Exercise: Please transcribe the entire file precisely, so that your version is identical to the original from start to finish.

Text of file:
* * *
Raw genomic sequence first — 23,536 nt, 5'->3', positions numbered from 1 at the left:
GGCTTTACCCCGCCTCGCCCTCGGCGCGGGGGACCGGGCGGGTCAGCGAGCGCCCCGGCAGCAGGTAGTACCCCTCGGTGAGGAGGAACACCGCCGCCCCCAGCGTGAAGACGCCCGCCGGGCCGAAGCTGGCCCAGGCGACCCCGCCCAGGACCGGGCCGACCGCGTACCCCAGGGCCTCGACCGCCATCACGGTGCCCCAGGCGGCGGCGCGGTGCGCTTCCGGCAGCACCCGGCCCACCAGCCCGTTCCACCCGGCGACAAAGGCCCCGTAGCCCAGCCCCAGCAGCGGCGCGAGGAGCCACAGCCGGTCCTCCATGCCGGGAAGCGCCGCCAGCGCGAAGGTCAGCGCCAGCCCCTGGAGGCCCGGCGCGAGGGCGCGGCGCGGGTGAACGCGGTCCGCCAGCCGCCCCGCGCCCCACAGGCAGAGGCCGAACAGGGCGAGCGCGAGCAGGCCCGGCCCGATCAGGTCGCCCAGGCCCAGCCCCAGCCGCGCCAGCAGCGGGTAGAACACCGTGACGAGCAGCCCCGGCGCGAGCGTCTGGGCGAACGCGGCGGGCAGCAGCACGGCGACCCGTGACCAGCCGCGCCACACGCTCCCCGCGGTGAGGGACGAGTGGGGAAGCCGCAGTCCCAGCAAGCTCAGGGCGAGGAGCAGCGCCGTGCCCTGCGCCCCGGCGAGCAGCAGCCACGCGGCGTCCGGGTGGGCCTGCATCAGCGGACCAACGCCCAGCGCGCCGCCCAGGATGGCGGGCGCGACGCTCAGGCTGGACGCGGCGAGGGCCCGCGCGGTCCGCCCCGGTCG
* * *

Raw genomic sequence first — 23,536 nt, 5'->3', positions numbered from 1 at the left:
GGCTTTACCCCGCCTCGCCCTCGGCGCGGGGGACCGGGCGGGTCAGCGAGCGCCCCGGCAGCAGGTAGTACCCCTCGGTGAGGAGGAACACCGCCGCCCCCAGCGTGAAGACGCCCGCCGGGCCGAAGCTGGCCCAGGCGACCCCGCCCAGGACCGGGCCGACCGCGTACCCCAGGGCCTCGACCGCCATCACGGTGCCCCAGGCGGCGGCGCGGTGCGCTTCCGGCAGCACCCGGCCCACCAGCCCGTTCCACCCGGCGACAAAGGCCCCGTAGCCCAGCCCCAGCAGCGGCGCGAGGAGCCACAGCCGGTCCTCCATGCCGGGAAGCGCCGCCAGCGCGAAGGTCAGCGCCAGCCCCTGGAGGCCCGGCGCGAGGGCGCGGCGCGGGTGAACGCGGTCCGCCAGCCGCCCCGCGCCCCACAGGCAGAGGCCGAACAGGGCGAGCGCGAGCAGGCCCGGCCCGATCAGGTCGCCCAGGCCCAGCCCCAGCCGCGCCAGCAGCGGGTAGAACACCGTGACGAGCAGCCCCGGCGCGAGCGTCTGGGCGAACGCGGCGGGCAGCAGCACGGCGACCCGTGACCAGCCGCGCCACACGCTCCCCGCGGTGAGGGACGAGTGGGGAAGCCGCAGTCCCAGCAAGCTCAGGGCGAGGAGCAGCGCCGTGCCCTGCGCCCCGGCGAGCAGCAGCCACGCGGCGTCCGGGTGGGCCTGCATCAGCGGACCAACGCCCAGCGCGCCGCCCAGGATGGCGGGCGCGACGCTCAGGCTGGACGCGGCGAGGGCCCGCGCGGTCCGCCCCGGTCG